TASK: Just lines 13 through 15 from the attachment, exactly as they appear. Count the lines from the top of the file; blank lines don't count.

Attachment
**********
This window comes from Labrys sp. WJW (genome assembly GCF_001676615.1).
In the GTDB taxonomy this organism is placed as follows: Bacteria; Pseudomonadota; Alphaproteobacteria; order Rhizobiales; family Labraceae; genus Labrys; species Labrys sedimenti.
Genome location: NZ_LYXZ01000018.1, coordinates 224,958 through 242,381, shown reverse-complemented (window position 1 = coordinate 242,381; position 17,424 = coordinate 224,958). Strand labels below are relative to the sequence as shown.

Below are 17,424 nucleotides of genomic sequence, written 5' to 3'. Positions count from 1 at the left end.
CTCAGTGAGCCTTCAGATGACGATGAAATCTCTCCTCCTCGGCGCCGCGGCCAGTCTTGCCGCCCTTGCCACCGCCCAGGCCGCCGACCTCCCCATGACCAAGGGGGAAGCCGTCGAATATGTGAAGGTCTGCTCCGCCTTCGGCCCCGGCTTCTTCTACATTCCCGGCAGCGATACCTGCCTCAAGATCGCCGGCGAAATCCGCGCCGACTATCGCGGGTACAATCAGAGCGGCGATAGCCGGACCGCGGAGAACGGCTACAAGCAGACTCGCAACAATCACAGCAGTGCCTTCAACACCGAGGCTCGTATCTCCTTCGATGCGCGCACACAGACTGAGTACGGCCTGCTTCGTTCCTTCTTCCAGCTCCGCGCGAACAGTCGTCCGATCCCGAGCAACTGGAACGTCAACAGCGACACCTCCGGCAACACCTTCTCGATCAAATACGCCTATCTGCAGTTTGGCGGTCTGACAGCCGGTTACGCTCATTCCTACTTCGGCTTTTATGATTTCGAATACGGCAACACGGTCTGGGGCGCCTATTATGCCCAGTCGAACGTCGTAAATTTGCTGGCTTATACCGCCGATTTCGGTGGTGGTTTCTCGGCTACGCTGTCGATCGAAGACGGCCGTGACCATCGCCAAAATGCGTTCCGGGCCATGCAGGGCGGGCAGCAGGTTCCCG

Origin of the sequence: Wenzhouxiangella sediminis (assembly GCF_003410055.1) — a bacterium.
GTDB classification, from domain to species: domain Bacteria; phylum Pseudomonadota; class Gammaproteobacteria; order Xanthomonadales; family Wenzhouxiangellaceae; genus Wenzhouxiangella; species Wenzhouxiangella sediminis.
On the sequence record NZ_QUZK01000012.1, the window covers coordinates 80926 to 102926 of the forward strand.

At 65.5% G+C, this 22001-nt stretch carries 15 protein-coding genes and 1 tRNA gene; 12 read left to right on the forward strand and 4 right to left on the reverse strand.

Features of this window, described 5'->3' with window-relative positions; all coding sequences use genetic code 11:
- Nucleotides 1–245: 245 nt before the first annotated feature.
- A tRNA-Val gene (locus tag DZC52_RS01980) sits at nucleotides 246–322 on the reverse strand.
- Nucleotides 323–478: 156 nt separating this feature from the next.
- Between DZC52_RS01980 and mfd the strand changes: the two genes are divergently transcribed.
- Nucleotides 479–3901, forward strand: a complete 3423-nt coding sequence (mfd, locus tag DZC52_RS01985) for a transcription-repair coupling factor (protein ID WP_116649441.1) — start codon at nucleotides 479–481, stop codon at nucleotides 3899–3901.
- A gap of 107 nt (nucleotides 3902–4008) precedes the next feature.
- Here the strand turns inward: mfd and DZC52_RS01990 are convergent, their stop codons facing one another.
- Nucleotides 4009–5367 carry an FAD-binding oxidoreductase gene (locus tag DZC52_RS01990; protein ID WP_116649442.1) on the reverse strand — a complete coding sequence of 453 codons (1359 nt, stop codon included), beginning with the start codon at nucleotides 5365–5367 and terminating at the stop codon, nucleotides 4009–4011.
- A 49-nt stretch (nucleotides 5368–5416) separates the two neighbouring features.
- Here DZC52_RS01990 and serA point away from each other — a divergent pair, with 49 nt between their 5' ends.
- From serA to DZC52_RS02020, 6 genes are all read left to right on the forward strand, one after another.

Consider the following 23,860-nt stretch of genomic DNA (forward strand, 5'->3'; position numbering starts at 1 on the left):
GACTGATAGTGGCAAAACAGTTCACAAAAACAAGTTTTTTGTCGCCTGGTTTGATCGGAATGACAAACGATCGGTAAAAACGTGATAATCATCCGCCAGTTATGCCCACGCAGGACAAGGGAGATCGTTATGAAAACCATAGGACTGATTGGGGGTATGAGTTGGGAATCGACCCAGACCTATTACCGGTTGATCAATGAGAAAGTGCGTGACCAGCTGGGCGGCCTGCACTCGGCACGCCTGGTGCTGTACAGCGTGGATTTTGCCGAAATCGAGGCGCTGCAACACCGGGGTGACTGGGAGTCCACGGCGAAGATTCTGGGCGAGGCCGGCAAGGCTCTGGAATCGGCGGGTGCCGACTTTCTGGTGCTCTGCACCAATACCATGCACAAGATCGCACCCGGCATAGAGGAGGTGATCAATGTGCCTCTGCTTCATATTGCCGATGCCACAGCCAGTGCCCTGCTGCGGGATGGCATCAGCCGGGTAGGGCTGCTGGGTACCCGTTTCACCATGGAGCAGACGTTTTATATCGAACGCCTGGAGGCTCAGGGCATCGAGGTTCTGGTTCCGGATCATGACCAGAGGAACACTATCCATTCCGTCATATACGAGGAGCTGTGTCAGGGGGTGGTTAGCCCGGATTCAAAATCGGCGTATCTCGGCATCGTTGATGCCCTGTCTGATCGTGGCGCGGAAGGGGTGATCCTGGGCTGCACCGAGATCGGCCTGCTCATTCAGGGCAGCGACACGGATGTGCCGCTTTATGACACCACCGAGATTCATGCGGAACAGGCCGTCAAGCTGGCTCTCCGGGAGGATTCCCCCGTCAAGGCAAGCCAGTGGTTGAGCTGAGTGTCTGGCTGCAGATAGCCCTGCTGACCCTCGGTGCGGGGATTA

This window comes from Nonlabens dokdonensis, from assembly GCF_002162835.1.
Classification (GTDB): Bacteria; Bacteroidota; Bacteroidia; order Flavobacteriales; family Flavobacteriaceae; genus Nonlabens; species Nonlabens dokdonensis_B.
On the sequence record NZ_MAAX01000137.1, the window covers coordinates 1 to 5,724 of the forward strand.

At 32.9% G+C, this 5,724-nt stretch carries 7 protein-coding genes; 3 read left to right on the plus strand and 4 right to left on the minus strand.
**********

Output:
- Nucleotides 323–478: 156 nt separating this feature from the next.
- Between DZC52_RS01980 and mfd the strand changes: the two genes are divergently transcribed.
- Nucleotides 479–3901, forward strand: a complete 3423-nt coding sequence (mfd, locus tag DZC52_RS01985) for a transcription-repair coupling factor (protein ID WP_116649441.1) — start codon at nucleotides 479–481, stop codon at nucleotides 3899–3901.